Kira Vermond: Ensure company-sponsored charity work makes a positive contribution
- September 14, 2010 11:35 AM |
- By Kira Vermond
By Kira Vermond, a Canadian freelance writer:
Looking for a way to get out of the office, get paid and make a difference?
While most people volunteer on their off-hours, a lot of big companies - nearly 70 per cent according to one recent survey - pay their employees to volunteer.
Sometimes there's a designated volunteer day. Think 100 workers swinging hammers to build a home for Habitat for Humanity. Or 50 employees getting together to run for a good cause.
It's about team building. And all that good publicity isn't such a bad thing either.
But other employers actually allow employees to volunteer at a nonprofit of their own choice - without sacrificing a paycheque. Most companies offer eight or 16 hours of paid time. So we're only talking a couple of days.
What's so interesting about this perk is that, on its face, there doesn't seem to be much of an upside for the company. Their employee is basically working somewhere else and they're footing the bill.
But companies that offer this program say it's an investment in their workers. It boosts morale and gives employees a sense of control over their own time. And that's so important to keeping people happy on the job. It also means that employees who do good, feel good when they are back in their seat.
And one more perk? In some cases, the employees actually learn new skills they can take to work with them.
But there are some downsides too. Legal issues for one. If an employee gets hurt at the volunteer gig, but is on the company payroll, is the employer legally responsible?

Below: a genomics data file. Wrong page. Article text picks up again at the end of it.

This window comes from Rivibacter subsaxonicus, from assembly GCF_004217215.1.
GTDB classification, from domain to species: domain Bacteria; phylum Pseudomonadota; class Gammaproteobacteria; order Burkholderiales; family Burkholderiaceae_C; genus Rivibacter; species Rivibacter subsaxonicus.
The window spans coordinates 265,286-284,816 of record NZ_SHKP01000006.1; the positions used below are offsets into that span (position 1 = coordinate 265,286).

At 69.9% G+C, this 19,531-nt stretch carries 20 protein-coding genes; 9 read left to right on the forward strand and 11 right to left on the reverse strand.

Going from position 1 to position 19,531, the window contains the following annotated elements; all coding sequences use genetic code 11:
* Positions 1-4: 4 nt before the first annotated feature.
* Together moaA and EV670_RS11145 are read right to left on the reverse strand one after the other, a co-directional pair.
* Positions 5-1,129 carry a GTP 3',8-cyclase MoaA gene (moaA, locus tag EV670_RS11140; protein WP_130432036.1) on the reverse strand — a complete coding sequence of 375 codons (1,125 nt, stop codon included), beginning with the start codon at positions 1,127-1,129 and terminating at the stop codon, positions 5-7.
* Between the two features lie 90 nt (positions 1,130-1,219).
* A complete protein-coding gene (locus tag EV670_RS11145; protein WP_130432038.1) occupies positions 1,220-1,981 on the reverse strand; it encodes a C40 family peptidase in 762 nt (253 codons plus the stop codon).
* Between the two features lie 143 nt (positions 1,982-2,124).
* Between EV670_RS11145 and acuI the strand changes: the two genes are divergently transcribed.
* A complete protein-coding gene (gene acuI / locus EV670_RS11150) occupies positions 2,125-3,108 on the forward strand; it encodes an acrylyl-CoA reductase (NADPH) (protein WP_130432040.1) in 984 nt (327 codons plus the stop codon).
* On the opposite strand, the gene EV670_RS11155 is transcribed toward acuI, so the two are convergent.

It's also important for the employer to pre-screen or vet workers who want to say, volunteer with children.
Again, these are thorny legal conundrums that need to be worked out in advance.
Here's one last thing to consider. How do charities and non-profits actually feel about employee volunteers anyway? On one hand, you've got to love free labour. Especially if your understaffed organization is struggling to get everything done. A corporation that offers to donate volunteer tech support employees for a couple of hours a month can be a godsend.
Yet not every situation is such a good fit. What happens if the company's IT people are busy all month on paid work and can't volunteer to update your charity's website or fix a buggy computer?
Then there are those big, splashy volunteer days. Two hundred employees descending on a charity for one day as a team building exercise can be more work than help. So companies need to sit down with the charity they want to work with and map out exactly what their employees will do that day.
Doing good is a good idea. But getting everything in writing first is even better.
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